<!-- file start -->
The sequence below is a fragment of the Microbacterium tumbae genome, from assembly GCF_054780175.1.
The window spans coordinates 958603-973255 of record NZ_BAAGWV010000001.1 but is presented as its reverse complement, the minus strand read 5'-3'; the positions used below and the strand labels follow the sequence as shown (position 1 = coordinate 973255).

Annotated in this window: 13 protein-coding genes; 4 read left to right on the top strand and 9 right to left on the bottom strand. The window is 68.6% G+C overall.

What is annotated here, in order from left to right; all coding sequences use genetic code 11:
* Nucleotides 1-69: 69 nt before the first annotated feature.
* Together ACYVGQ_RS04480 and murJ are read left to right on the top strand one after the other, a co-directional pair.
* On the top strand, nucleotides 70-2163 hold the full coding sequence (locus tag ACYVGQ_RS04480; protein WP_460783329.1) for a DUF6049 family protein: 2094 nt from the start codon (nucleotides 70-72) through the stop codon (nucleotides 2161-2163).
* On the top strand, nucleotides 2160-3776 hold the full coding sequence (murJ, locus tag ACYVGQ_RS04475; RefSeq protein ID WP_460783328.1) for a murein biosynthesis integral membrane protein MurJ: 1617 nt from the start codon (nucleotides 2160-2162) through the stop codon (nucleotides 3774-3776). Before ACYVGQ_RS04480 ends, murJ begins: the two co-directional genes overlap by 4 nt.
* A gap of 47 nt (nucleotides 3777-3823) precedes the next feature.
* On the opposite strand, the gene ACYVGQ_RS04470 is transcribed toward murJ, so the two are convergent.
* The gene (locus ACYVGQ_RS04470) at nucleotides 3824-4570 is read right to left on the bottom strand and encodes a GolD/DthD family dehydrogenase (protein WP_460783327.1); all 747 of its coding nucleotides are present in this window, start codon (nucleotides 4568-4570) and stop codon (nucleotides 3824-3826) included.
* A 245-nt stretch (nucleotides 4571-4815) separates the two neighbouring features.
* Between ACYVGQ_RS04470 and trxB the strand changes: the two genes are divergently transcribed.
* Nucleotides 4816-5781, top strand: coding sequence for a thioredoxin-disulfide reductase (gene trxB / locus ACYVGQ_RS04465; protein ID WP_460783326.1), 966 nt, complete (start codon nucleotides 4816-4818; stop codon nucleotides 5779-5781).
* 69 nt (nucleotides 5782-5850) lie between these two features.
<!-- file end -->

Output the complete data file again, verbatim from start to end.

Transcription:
The sequence below is a fragment of the Microbacterium tumbae genome, from assembly GCF_054780175.1.
The window spans coordinates 958603-973255 of record NZ_BAAGWV010000001.1 but is presented as its reverse complement, the minus strand read 5'-3'; the positions used below and the strand labels follow the sequence as shown (position 1 = coordinate 973255).

Annotated in this window: 13 protein-coding genes; 4 read left to right on the top strand and 9 right to left on the bottom strand. The window is 68.6% G+C overall.

What is annotated here, in order from left to right; all coding sequences use genetic code 11:
* Nucleotides 1-69: 69 nt before the first annotated feature.
* Together ACYVGQ_RS04480 and murJ are read left to right on the top strand one after the other, a co-directional pair.
* On the top strand, nucleotides 70-2163 hold the full coding sequence (locus tag ACYVGQ_RS04480; protein WP_460783329.1) for a DUF6049 family protein: 2094 nt from the start codon (nucleotides 70-72) through the stop codon (nucleotides 2161-2163).
* On the top strand, nucleotides 2160-3776 hold the full coding sequence (murJ, locus tag ACYVGQ_RS04475; RefSeq protein ID WP_460783328.1) for a murein biosynthesis integral membrane protein MurJ: 1617 nt from the start codon (nucleotides 2160-2162) through the stop codon (nucleotides 3774-3776). Before ACYVGQ_RS04480 ends, murJ begins: the two co-directional genes overlap by 4 nt.
* A gap of 47 nt (nucleotides 3777-3823) precedes the next feature.
* On the opposite strand, the gene ACYVGQ_RS04470 is transcribed toward murJ, so the two are convergent.
* The gene (locus ACYVGQ_RS04470) at nucleotides 3824-4570 is read right to left on the bottom strand and encodes a GolD/DthD family dehydrogenase (protein WP_460783327.1); all 747 of its coding nucleotides are present in this window, start codon (nucleotides 4568-4570) and stop codon (nucleotides 3824-3826) included.
* A 245-nt stretch (nucleotides 4571-4815) separates the two neighbouring features.
* Between ACYVGQ_RS04470 and trxB the strand changes: the two genes are divergently transcribed.
* Nucleotides 4816-5781, top strand: coding sequence for a thioredoxin-disulfide reductase (gene trxB / locus ACYVGQ_RS04465; protein ID WP_460783326.1), 966 nt, complete (start codon nucleotides 4816-4818; stop codon nucleotides 5779-5781).
* 69 nt (nucleotides 5782-5850) lie between these two features.